Johnny Depp as Captain Jack Sparrow
Geoffrey Rush as Captain Barbossa
Orlando Bloom as Will Turner
Keira Knightley as Elizabeth Swann
Tom Hollander as Lord Cutler Beckett
Bill Nighy as Davy Jones
Chow Yun-Fat as Captain Sao Feng
Naomie Harris as Tia Dalma
Jack Davenport as Captain Norrington
Keith Richards as Captain Teague
Jonathan Pryce as Governor Weatherby Swann
Lee Arenberg as Pintel
Mackenzie Crook as Ragetti
Kevin McNally as Gibbs
David Bailie as Cotton
Stellan Skarsgård as ‘Bootstrap’ Bill Turner
Martin Klebba as Marty
It’s fun to revisit Captain Jack Sparrow and crew, but “Pirates of the Caribbean: At World’s End” suffers from a long running time, some weirdness, and a convoluted storyline.
Picking up shortly after “Pirates 2,” Elizabeth Swan, Barbossa, Will Turner, and Tia Dalma continue their quest to bring Captain Jack Sparrow back from Davy Jones’ Locker. And each of them has their own personal reason for wanting Jack back. To do so, they need the help of Captain Sao Feng in Singapore. But can any pirate truly be trusted?
Meanwhile, Lord Cutler Beckett continues his quest to wipe out all the pirates from the Seven Seas. He uses his new slave, Davy Jones himself, to accomplish this task. The nine leading pirate captains from around the world are forced to join together to battle them. However, they, too, need Captain Jack Sparrow in order to unleash the one thing that can potentially save them all.
“Pirates of the Caribbean: At World’s End” is rated PG-13 for intense sequences of action/adventure violence and some frightening images.
All the things that were great about the first two “Pirates” films are still here. Johnny Depp still steals every scene as Captain Jack Sparrow. The creature special effects are still absolutely stunning and Davy Jones remains one of the most impressive CGI characters on the big screen. The sets and costumes look fantastic, especially with the Chinese styles. And there’s still a fun mix of humor, horror, and adventure. Fans of the “Pirates” series are definitely going to want to check it out.
As for something new, the cameo by Keith Richards is fun. His appearance is completely gratuitous and totally irrelevant to the plot, but it is quite amusing to see him teamed with Depp ever so briefly.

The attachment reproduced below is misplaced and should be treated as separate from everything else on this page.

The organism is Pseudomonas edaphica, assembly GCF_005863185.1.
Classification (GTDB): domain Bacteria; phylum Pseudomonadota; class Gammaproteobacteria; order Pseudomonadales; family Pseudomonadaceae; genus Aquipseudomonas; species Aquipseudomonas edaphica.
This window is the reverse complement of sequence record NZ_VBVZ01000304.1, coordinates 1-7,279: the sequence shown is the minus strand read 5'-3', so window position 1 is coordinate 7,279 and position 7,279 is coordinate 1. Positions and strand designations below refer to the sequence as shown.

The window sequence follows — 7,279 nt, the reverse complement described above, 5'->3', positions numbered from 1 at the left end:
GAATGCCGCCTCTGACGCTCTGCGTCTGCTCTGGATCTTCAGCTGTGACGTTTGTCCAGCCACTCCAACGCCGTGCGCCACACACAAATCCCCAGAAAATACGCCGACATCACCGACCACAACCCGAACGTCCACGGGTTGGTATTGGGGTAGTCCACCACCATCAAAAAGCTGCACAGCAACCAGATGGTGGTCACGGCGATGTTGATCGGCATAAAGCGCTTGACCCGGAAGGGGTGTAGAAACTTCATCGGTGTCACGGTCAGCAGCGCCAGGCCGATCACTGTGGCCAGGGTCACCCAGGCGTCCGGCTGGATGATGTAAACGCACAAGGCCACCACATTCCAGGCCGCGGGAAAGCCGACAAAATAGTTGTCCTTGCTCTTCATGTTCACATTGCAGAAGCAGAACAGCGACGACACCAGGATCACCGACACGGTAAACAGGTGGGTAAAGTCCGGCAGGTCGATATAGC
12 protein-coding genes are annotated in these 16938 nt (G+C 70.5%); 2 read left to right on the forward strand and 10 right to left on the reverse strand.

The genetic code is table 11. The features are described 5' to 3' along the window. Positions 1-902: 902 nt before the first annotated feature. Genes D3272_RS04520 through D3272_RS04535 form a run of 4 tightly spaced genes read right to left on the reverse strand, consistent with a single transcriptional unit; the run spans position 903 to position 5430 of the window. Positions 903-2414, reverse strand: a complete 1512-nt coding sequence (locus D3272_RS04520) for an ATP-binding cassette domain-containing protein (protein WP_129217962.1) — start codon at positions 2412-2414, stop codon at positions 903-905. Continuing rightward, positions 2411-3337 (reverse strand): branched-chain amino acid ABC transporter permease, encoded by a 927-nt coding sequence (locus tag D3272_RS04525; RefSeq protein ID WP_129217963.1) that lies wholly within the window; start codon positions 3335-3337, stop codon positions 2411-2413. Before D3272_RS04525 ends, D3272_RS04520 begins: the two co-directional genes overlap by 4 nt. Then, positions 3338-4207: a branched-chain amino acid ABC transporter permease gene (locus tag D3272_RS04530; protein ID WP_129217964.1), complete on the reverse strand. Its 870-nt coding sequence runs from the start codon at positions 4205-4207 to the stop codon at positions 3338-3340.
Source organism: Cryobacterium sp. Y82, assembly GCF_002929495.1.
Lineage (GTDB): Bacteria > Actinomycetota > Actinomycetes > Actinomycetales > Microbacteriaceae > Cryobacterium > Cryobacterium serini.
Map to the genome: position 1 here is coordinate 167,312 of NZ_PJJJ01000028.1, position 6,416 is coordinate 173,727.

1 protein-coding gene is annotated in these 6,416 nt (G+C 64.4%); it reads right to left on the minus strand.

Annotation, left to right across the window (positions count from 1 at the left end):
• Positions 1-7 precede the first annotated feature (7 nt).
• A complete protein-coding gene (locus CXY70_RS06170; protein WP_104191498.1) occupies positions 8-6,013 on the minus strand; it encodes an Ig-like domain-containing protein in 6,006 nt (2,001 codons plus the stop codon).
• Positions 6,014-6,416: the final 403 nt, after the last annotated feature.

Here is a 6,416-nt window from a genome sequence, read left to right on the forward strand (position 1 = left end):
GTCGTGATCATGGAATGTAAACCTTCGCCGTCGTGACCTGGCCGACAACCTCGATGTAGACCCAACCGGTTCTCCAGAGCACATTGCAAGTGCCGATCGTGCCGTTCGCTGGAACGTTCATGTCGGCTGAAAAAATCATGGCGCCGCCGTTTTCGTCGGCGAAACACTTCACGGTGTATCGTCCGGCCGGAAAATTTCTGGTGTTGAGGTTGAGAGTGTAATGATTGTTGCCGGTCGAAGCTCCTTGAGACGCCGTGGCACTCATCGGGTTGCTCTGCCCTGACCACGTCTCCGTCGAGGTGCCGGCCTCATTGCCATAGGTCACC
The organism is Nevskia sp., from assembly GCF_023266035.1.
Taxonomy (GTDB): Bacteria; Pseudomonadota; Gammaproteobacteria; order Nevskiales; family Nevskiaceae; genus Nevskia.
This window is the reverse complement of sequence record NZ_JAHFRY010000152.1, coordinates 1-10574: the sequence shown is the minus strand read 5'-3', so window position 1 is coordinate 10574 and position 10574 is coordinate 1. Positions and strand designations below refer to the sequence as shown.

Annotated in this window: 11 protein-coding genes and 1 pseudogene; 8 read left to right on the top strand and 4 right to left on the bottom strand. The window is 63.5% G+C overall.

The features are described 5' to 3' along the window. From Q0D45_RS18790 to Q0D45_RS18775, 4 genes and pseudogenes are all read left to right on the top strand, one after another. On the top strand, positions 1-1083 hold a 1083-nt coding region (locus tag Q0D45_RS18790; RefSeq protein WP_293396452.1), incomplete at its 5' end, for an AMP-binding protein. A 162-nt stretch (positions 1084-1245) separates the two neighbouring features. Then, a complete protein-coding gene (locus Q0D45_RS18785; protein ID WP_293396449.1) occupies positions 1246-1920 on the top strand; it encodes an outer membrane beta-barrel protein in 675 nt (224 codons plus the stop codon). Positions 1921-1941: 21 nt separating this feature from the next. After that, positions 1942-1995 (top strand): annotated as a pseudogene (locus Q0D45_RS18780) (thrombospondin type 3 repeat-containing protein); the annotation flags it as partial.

I also strongly recommend that you stay through the end of the credits. There’s a final scene of major significance to some of the characters in the film. I won’t spoil it here, but you’ll be glad you stuck around.
What Didn’t Work:
I can’t get into the problems with “Pirates 3” without discussing spoilers. However, I’ll do my best to skirt around them. In short, “Pirates 3” starts out weirdly, transitions to confusing, then concludes with an unsatisfying and overblown ending.
I’m not ruining anything by saying that we see Captain Jack Sparrow early in the film in Davy Jones’ Locker (or hell, of sorts). Up until he came on the screen, the movie was only ho-hum (or should I say yo-ho-hum?). I was expecting Jack to really spice things up. However, when he appears on the screen in this limbo world, it is incredibly surreal. I’m talking perfume commercial weird. Things get progressively weirder until our heroes return to the real world (and that’s not spoiling anything, either). That’s about an hour into the film.
“Pirates 3” then moves into its confusing mode. There are double crosses, triple crosses, quadruple crosses, and more. Literally every character betrays every other character at one point or another (except for the monkey). It gets a tad absurd. I’m all for complex plots, but this is almost as confusing as teenage girls repeatedly deciding they’re friends one minute and enemies the next. There’s little rhyme or reason to it.
The film concludes with a big finish that’s as illogical and overblown as any film ending this summer. Our characters defy the laws of gravity as they swing between ships, walk in slow motion among exploding woodwork, and continue to flip sides. There’s even an attack by a 50 ft character. No kidding. “Pirates 3” concludes with a major, major change taking place with one of the characters, but it ends up being a bittersweet ending.
After viewing the movie, I couldn’t help but think that it would have been better if they had more time to work on the script. As it is, the film feels like they thought up scenes that would look pretty cool (like Chinese ships among icebergs or pirate ships blasting each other in a whirlpool), then tailored the script around it. The end result is a story that was way too long and way too convoluted. I hope they have more time to work on a script for a solo Captain Jack Sparrow movie in the future.
On a final note, there seems to be a lot of sexual innuendo here for a Disney movie. Elizabeth Swan is stripped by Chinese pirates, peeped up her skirt by Ragetti, and made love to by Will Turner. Considering how much Disney is marketing this film to young kids, it’s not as squeaky clean as the Disney label would lead you to expect.
The Bottom Line:
Of the three “Pirates of the Caribbean movies, “The Curse of the Black Pearl” was the best, “Dead Man’s Chest” is second, and “At Word’s End” is a distant third. Still, it’s well worth checking out.